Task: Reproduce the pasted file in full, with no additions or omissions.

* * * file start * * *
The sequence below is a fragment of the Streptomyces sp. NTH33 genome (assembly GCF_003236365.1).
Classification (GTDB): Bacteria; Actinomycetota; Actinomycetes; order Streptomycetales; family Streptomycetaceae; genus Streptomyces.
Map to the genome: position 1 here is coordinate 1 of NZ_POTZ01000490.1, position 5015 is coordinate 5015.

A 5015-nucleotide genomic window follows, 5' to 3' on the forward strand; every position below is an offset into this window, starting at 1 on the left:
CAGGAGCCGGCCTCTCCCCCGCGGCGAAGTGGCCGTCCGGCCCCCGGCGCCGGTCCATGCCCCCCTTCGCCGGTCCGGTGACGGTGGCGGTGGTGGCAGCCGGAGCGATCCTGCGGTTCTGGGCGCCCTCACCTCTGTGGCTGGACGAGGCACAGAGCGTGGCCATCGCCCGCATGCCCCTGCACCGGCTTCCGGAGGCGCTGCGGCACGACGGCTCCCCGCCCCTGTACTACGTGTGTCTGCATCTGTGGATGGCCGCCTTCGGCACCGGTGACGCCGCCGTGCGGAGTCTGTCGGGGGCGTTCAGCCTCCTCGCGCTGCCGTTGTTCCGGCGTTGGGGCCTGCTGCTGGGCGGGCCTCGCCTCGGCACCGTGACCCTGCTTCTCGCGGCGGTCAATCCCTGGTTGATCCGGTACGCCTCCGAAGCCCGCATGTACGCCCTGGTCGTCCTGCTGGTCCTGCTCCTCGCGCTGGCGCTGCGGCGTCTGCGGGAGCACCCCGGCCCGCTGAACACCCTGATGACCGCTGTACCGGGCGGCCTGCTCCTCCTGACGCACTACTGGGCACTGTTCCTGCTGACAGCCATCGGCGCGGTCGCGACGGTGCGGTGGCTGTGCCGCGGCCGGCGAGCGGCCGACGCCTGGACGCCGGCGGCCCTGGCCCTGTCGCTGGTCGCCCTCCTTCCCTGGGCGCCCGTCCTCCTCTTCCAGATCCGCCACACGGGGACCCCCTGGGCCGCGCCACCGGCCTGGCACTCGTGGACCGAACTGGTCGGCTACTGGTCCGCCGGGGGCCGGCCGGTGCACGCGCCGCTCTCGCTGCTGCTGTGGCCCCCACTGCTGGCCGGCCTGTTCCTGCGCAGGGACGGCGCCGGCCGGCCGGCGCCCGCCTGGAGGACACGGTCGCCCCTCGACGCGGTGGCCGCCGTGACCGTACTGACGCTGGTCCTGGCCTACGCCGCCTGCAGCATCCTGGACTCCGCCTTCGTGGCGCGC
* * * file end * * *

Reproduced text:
The sequence below is a fragment of the Streptomyces sp. NTH33 genome (assembly GCF_003236365.1).
Classification (GTDB): Bacteria; Actinomycetota; Actinomycetes; order Streptomycetales; family Streptomycetaceae; genus Streptomyces.
Map to the genome: position 1 here is coordinate 1 of NZ_POTZ01000490.1, position 5015 is coordinate 5015.

A 5015-nucleotide genomic window follows, 5' to 3' on the forward strand; every position below is an offset into this window, starting at 1 on the left:
CAGGAGCCGGCCTCTCCCCCGCGGCGAAGTGGCCGTCCGGCCCCCGGCGCCGGTCCATGCCCCCCTTCGCCGGTCCGGTGACGGTGGCGGTGGTGGCAGCCGGAGCGATCCTGCGGTTCTGGGCGCCCTCACCTCTGTGGCTGGACGAGGCACAGAGCGTGGCCATCGCCCGCATGCCCCTGCACCGGCTTCCGGAGGCGCTGCGGCACGACGGCTCCCCGCCCCTGTACTACGTGTGTCTGCATCTGTGGATGGCCGCCTTCGGCACCGGTGACGCCGCCGTGCGGAGTCTGTCGGGGGCGTTCAGCCTCCTCGCGCTGCCGTTGTTCCGGCGTTGGGGCCTGCTGCTGGGCGGGCCTCGCCTCGGCACCGTGACCCTGCTTCTCGCGGCGGTCAATCCCTGGTTGATCCGGTACGCCTCCGAAGCCCGCATGTACGCCCTGGTCGTCCTGCTGGTCCTGCTCCTCGCGCTGGCGCTGCGGCGTCTGCGGGAGCACCCCGGCCCGCTGAACACCCTGATGACCGCTGTACCGGGCGGCCTGCTCCTCCTGACGCACTACTGGGCACTGTTCCTGCTGACAGCCATCGGCGCGGTCGCGACGGTGCGGTGGCTGTGCCGCGGCCGGCGAGCGGCCGACGCCTGGACGCCGGCGGCCCTGGCCCTGTCGCTGGTCGCCCTCCTTCCCTGGGCGCCCGTCCTCCTCTTCCAGATCCGCCACACGGGGACCCCCTGGGCCGCGCCACCGGCCTGGCACTCGTGGACCGAACTGGTCGGCTACTGGTCCGCCGGGGGCCGGCCGGTGCACGCGCCGCTCTCGCTGCTGCTGTGGCCCCCACTGCTGGCCGGCCTGTTCCTGCGCAGGGACGGCGCCGGCCGGCCGGCGCCCGCCTGGAGGACACGGTCGCCCCTCGACGCGGTGGCCGCCGTGACCGTACTGACGCTGGTCCTGGCCTACGCCGCCTGCAGCATCCTGGACTCCGCCTTCGTGGCGCGC